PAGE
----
THE BUSINESS OF CARRYING BABIES
Although surrogate parenting is an infant industry in South Africa, there used to be a market for women to make some kind of living from creating babies. This was put to an end by the Children’s Act 38 of 2005 (implemented on 1 April 2010) which resulted in the fertility industry becoming strictly legislated and controlled.
Representative of the Surrogacy Advisory Group and surrogacy law specialist Robynne Friedman, says that commercial surrogacy has since been criminalised and intended parents are not allowed to pay surrogates anything other than their outof-pocket expenses and loss of earnings.
“It [commercial surrogacy] is not a crime, but you will be prosecuted if you pay a surrogate a large amount of money,” says Friedman. “You have got to show the courts exactly what your [surrogate mother’s] out-of-pocket expenses are, and you’ve got to prove your loss of earnings based on salary at your current employment and based on the fact of how much maternity leave you’re taking and how many days unpaid leave you are taking which relates directly to the surrogacy.”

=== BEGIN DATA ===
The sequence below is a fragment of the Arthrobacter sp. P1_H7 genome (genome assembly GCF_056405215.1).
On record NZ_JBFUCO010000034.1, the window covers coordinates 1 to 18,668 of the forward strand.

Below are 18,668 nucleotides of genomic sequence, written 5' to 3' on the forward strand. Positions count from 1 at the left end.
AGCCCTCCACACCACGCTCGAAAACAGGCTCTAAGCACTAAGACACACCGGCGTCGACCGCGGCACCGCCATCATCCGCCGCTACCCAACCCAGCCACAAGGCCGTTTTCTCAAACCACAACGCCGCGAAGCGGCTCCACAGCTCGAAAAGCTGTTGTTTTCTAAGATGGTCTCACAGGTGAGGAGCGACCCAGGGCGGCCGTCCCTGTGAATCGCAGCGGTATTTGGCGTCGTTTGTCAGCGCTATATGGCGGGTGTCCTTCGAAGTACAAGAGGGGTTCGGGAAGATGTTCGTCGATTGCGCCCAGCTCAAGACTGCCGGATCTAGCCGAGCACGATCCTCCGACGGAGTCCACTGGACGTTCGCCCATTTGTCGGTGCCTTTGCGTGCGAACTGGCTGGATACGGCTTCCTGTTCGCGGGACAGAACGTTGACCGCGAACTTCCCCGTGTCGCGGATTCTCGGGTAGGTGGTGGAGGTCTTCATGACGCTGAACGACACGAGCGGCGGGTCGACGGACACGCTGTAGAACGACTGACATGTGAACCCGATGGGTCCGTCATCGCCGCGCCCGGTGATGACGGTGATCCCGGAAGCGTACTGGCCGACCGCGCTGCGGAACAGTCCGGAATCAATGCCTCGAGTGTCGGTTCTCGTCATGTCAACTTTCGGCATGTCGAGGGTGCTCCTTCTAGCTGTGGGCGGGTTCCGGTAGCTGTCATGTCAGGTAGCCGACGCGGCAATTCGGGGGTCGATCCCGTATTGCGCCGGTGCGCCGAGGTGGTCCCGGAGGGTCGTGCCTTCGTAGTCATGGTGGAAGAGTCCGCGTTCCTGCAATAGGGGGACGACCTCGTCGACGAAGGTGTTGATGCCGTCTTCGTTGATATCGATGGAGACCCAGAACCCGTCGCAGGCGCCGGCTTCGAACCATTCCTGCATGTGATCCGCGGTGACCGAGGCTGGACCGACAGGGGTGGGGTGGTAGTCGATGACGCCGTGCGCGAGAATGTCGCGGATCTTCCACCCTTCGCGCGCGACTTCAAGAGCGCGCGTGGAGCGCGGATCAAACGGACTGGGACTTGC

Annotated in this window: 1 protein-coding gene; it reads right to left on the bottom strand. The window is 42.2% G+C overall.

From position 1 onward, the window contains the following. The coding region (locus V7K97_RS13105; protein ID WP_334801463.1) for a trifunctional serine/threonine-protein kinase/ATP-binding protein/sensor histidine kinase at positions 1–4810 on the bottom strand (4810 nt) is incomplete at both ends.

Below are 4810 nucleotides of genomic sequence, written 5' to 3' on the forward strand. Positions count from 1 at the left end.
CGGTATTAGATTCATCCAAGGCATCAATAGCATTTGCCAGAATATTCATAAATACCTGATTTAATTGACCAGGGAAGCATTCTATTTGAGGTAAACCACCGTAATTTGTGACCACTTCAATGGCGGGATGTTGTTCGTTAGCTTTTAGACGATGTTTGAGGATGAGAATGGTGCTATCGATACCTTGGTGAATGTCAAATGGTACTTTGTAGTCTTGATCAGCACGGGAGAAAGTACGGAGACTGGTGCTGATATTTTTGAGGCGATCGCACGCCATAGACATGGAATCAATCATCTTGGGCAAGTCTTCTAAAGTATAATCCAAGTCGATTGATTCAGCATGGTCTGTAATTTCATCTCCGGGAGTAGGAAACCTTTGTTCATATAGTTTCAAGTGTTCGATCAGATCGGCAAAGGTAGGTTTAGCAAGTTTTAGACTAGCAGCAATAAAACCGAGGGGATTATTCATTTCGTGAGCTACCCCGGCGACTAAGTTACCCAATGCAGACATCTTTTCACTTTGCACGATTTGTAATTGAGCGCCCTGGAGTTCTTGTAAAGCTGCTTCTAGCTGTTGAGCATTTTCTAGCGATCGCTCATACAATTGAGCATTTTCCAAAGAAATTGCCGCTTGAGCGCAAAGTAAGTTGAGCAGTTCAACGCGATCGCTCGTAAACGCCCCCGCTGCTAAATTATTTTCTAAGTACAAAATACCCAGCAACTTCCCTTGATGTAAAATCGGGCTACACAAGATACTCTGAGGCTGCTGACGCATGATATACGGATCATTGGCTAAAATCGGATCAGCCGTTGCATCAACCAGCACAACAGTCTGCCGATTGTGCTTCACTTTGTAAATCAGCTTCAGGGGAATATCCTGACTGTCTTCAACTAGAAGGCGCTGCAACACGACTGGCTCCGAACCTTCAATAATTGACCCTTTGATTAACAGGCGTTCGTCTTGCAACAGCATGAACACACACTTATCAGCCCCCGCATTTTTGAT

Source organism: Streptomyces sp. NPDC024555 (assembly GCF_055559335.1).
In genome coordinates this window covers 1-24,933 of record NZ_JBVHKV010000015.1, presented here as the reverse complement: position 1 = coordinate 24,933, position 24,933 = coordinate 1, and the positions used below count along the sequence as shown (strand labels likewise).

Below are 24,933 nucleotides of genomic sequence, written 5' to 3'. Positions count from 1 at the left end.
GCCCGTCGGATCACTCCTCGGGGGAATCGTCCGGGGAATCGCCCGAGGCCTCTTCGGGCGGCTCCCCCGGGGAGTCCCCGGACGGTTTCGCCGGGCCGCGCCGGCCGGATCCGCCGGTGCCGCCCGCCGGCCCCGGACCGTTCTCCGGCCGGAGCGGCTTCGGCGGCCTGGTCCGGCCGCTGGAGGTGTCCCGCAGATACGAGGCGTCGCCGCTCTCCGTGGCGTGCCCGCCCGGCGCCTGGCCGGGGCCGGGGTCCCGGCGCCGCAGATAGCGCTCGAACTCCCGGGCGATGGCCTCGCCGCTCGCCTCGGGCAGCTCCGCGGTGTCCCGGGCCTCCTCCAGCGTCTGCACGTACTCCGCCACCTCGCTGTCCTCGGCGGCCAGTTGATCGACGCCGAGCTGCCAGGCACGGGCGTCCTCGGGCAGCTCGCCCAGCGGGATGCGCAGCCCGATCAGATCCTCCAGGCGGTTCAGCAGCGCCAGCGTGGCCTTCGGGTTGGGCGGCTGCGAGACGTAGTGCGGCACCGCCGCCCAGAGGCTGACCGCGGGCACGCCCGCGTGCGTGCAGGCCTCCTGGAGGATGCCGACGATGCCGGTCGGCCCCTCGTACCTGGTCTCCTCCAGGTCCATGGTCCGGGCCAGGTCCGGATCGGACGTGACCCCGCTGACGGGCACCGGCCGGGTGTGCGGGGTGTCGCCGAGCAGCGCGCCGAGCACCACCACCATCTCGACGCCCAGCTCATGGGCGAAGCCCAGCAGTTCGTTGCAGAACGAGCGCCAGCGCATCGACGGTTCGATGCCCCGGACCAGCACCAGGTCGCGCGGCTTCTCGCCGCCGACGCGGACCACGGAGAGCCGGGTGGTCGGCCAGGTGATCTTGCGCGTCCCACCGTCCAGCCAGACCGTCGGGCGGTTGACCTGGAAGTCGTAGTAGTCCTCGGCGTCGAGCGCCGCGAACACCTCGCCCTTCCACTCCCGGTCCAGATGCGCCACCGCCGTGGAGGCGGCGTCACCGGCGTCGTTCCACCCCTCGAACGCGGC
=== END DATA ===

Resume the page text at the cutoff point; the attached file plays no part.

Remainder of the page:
The surrogate mother may be compensated − this could include for maternity leave, visitations to the doctor or if put on bed-rest. Companies generally do not cover surrogacy since it’s an elective activity. If a surrogate approaches an agency it can pass them on to couples or clinics, but a fee may not be charged. There must also be a medical diagnosis validating the need for a couple to have a surrogate.
In the case of surrogacy, the surrogate must be domiciled in SA and must have given birth to at least one child without complications.
A High Court order has to be granted before the in vitro fertilisation (IVF) process begins with a surrogate mother. This also ensures that the child is born as the commissioning parents’ own and there is no need for the intended parents to adopt the child at birth. It may take somewhere between one to six weeks for the High Court to grant the order from an application being made by an attorney. The commissioning parents and surrogate mother would then have 18 months to fall pregnant from the date the court order is granted.
Dawn Blank, co-founder of Gift Ov Life, an egg donor agency, says that surrogacy never used to be legislated so there were a lot more women that were prepared to be surrogates. Blank explains that even if a couple can afford the R60 000 IVF for a surrogate mother, the new law has made